Thursday, June 13, 2013

Potato shmatato

Last month, my friend Vanessa came over to make Ukrainian Easter food. It was maybe a bit ironic because I'm pretty sure her forefathers made life hell for my forefathers, but there must have been some mixing at some point because Ashkenazi Jews make really similar food, though we keep the milk and meat far away from each other. Vanessa and I made very large quantities of borscht, pyrogies, "cabbage" rolls, and paska, the only one of the bunch which I hadn't tried before. Paska is Ukrainian Easter bread, very similar to challah except that is uses dairy and is round. The "cabbage" rolls were not actually make out of cabbage because Vanessa wanted to try using collard greens, which are ubiquitous in Brazil, and they turned out quite nicely. 


She also got a kick out of making all the gut-busting food in a miniskirt in Brazil-- the weather hardly suggested hot soup and carb-stuffed carbs, but it sure beats the hell out of actually having to deal with sub-zero temperatures. 

We divided the work up by comfort zone, meaning that I wrangled the doughs while Vanessa dealt with the borscht and cabbage rolls. Her grandmother's original paska recipe was enormous, calling for 15 cups of flour, so that was halved, and lacking a large springform pan or the equivalent the bread turned out rather freeform. "Artistic", I like to call it, a.k.a. "Thank God we no longer live in an icy tundra so who cares what it looks like as long as it tastes good." L'Chaim/whatever Ukrainians say!

     adapted from Vanessa's grandmother

1 1/2 c. whole milk
1/3 c. unsalted butter
1/2 c. water, lukewarm
(1/2 packet) dry yeast
1/2 c. sugar
4 eggs (reserve 1 egg for the egg wash)
1/2 Tbsp. salt
~8 c. all-purpose flour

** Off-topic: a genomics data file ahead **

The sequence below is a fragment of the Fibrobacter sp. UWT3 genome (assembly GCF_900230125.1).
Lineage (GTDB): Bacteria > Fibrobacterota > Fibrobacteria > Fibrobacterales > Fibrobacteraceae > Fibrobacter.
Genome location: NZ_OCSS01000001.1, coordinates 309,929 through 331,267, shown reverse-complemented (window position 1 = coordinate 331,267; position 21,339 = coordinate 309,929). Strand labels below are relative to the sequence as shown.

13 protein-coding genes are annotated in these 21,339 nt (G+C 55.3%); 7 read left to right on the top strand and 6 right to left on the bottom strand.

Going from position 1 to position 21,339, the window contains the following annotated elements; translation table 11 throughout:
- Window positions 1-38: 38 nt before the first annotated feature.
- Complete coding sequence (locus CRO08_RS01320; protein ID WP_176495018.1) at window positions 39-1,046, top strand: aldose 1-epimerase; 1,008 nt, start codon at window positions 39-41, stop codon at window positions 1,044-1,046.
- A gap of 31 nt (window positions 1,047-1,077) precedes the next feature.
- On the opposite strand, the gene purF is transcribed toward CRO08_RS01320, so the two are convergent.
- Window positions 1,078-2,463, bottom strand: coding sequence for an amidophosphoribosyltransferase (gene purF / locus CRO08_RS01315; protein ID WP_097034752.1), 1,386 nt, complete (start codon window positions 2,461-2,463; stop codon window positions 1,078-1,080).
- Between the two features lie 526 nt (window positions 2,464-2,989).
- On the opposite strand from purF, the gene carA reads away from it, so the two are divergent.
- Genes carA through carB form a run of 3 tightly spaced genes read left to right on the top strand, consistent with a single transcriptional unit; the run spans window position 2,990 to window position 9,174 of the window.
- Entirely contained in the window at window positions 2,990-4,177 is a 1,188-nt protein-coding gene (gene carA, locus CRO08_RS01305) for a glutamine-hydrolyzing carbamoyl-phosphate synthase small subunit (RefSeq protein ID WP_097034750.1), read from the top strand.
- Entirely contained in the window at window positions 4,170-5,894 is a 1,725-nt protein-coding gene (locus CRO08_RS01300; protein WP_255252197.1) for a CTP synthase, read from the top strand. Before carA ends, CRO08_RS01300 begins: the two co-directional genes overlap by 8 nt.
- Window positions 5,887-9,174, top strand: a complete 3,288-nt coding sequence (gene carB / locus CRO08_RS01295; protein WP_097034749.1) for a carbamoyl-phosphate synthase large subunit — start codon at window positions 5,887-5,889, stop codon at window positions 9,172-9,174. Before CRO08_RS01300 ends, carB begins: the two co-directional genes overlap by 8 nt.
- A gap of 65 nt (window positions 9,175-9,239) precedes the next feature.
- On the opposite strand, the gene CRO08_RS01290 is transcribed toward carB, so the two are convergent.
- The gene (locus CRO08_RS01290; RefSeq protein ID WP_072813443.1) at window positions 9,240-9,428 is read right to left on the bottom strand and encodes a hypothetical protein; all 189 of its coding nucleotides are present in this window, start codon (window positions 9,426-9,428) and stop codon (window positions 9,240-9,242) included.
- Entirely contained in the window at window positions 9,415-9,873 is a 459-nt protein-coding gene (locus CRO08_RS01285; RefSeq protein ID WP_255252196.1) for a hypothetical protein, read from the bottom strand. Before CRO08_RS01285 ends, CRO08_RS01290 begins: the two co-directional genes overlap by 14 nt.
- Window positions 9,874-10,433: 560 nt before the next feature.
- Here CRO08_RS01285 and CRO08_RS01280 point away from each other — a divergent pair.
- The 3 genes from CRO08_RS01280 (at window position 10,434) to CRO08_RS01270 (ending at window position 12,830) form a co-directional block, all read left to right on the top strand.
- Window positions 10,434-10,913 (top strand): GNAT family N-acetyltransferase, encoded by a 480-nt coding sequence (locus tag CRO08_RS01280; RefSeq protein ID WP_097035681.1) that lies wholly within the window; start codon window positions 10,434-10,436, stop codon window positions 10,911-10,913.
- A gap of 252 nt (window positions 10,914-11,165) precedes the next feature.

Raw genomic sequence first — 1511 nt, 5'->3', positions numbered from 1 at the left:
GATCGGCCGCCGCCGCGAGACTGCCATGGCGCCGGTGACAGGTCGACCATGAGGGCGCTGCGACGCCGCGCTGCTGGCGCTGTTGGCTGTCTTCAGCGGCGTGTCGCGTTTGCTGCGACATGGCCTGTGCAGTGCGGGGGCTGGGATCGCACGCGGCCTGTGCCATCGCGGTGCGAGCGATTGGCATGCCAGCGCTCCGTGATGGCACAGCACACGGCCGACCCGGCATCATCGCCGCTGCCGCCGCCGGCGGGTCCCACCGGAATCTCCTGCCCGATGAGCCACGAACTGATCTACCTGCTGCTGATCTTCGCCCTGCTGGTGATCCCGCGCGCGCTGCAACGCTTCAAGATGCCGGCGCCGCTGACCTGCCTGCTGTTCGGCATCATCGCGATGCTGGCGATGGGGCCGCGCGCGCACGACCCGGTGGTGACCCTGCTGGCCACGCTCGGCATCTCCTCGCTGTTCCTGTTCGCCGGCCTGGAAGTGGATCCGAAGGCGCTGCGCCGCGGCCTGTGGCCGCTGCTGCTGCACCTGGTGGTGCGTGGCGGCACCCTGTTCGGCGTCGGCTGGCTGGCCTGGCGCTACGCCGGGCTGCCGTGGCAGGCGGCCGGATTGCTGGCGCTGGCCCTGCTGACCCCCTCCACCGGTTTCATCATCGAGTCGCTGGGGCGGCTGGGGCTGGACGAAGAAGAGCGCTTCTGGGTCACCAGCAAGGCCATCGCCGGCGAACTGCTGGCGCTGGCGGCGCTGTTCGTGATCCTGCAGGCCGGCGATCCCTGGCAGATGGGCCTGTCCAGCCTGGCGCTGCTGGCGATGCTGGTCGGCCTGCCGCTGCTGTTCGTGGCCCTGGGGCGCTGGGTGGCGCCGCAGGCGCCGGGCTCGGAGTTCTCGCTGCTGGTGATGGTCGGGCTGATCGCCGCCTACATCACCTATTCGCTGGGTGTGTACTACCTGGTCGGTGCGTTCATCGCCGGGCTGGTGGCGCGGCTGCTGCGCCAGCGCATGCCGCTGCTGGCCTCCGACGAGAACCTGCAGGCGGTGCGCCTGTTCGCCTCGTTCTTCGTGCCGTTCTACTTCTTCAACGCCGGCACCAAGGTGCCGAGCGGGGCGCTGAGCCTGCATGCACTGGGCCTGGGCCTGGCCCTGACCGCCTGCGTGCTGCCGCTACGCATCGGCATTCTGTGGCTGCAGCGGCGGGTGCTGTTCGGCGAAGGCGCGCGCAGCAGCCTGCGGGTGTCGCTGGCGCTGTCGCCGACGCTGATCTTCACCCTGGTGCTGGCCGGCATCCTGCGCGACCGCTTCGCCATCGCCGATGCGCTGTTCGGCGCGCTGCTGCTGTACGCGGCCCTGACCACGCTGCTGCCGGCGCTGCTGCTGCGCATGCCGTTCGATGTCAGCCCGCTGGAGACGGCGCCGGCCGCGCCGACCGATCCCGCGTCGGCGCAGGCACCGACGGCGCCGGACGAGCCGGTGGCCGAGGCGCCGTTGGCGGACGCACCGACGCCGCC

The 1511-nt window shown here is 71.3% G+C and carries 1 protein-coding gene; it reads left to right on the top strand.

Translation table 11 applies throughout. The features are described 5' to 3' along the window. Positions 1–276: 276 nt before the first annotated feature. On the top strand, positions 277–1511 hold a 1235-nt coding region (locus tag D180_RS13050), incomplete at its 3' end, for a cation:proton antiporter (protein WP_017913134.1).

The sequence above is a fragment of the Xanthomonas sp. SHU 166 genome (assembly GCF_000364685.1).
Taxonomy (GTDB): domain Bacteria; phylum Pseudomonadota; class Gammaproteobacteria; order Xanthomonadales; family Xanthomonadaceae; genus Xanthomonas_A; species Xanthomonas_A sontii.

Heat the milk in a small saucepan just to scald it, then set it aside to cool down. Do the same with the butter in a different pan or in a bowl in the microwave, heating just until it has melted. Set aside to cool down. 
In a large bowl, combine the water, 1/2 tsp. of the sugar and the yeast. Let stand for 10 min. When the scalded milk has cooled down to lukewarm, add it along with the sugar to the yeast mixture, stirring well, then add in 3 of the eggs, one at a time, stirring well. Add in the salt and the flour, a cup at a time, stirring with a wooden spoon. When the dough is too heavy to stir, flour your hands and turn the dough out onto a clean, floured surface to knead for ~10 minutes, until you have a smooth dough, adding flour as needed to keep the dough from sticking to the counter and your hands. Form the dough into a ball and place it in an oiled bowl to double, covered with plastic wrap or a clean kitchen towel. Depending on how hot your house is, rising will take take between 1 1/2 and 2 1/2 hours.
Once doubled, punch down the dough, cover and let it rise until it doubles again, ~1 hour. 
Oil a large springform pan. Divide the dough into two uneven pieces, one 3 times bigger than the other. Form the larger piece into a round so that it lines the bottom of the pan. With the smaller piece of dough, make decorations for the top-- braids are popular, or you can make designs with small balls (Google for ideas). Remember that everything is going to expand as it rises. Cover lightly, leave to rise until doubled once again, ~ 45 minutes. 15 minutes before the dough has finished rising, preheat the oven to 400F. 
Beat reserved egg, and paint egg wash onto the dough. Place dough in oven. After 15 minutes, lower the temperature to 350F. Bake 40 minutes or until dark gloss brown (but not burnt!)